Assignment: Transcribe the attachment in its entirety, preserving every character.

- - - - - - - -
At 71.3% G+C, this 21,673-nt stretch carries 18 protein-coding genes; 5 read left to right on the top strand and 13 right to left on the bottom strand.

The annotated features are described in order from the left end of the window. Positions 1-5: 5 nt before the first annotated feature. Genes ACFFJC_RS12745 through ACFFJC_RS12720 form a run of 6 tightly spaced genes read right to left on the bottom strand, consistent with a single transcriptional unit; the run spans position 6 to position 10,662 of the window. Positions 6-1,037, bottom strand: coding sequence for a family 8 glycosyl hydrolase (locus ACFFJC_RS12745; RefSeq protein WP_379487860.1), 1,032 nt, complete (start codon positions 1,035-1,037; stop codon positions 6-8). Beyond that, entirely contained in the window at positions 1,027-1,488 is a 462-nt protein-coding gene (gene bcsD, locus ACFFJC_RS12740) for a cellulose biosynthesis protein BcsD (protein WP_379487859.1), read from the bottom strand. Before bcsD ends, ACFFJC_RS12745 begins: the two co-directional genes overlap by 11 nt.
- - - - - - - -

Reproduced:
At 71.3% G+C, this 21,673-nt stretch carries 18 protein-coding genes; 5 read left to right on the top strand and 13 right to left on the bottom strand.

The annotated features are described in order from the left end of the window. Positions 1-5: 5 nt before the first annotated feature. Genes ACFFJC_RS12745 through ACFFJC_RS12720 form a run of 6 tightly spaced genes read right to left on the bottom strand, consistent with a single transcriptional unit; the run spans position 6 to position 10,662 of the window. Positions 6-1,037, bottom strand: coding sequence for a family 8 glycosyl hydrolase (locus ACFFJC_RS12745; RefSeq protein WP_379487860.1), 1,032 nt, complete (start codon positions 1,035-1,037; stop codon positions 6-8). Beyond that, entirely contained in the window at positions 1,027-1,488 is a 462-nt protein-coding gene (gene bcsD, locus ACFFJC_RS12740) for a cellulose biosynthesis protein BcsD (protein WP_379487859.1), read from the bottom strand. Before bcsD ends, ACFFJC_RS12745 begins: the two co-directional genes overlap by 11 nt.